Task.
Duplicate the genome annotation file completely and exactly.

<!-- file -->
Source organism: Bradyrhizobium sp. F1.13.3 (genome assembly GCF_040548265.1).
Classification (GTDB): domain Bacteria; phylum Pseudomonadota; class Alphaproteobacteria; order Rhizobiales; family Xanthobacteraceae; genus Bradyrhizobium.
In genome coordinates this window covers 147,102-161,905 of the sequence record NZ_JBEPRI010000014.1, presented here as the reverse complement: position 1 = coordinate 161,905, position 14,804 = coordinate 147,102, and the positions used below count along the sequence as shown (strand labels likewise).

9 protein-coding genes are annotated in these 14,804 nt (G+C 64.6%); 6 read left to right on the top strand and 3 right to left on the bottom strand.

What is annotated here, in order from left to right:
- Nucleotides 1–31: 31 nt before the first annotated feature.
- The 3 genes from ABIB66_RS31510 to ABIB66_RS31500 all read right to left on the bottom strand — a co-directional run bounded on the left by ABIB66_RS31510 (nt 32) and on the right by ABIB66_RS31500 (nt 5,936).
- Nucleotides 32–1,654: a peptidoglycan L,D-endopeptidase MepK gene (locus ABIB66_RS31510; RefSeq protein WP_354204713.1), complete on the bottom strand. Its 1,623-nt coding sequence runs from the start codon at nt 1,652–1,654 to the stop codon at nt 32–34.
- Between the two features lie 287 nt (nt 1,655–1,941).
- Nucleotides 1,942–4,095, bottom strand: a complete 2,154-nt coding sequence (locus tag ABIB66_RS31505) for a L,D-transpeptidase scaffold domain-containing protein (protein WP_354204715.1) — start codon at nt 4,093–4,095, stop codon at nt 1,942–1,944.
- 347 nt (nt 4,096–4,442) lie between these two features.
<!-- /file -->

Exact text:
Source organism: Bradyrhizobium sp. F1.13.3 (genome assembly GCF_040548265.1).
Classification (GTDB): domain Bacteria; phylum Pseudomonadota; class Alphaproteobacteria; order Rhizobiales; family Xanthobacteraceae; genus Bradyrhizobium.
In genome coordinates this window covers 147,102-161,905 of the sequence record NZ_JBEPRI010000014.1, presented here as the reverse complement: position 1 = coordinate 161,905, position 14,804 = coordinate 147,102, and the positions used below count along the sequence as shown (strand labels likewise).

9 protein-coding genes are annotated in these 14,804 nt (G+C 64.6%); 6 read left to right on the top strand and 3 right to left on the bottom strand.

What is annotated here, in order from left to right:
- Nucleotides 1–31: 31 nt before the first annotated feature.
- The 3 genes from ABIB66_RS31510 to ABIB66_RS31500 all read right to left on the bottom strand — a co-directional run bounded on the left by ABIB66_RS31510 (nt 32) and on the right by ABIB66_RS31500 (nt 5,936).
- Nucleotides 32–1,654: a peptidoglycan L,D-endopeptidase MepK gene (locus ABIB66_RS31510; RefSeq protein WP_354204713.1), complete on the bottom strand. Its 1,623-nt coding sequence runs from the start codon at nt 1,652–1,654 to the stop codon at nt 32–34.
- Between the two features lie 287 nt (nt 1,655–1,941).
- Nucleotides 1,942–4,095, bottom strand: a complete 2,154-nt coding sequence (locus tag ABIB66_RS31505) for a L,D-transpeptidase scaffold domain-containing protein (protein WP_354204715.1) — start codon at nt 4,093–4,095, stop codon at nt 1,942–1,944.
- 347 nt (nt 4,096–4,442) lie between these two features.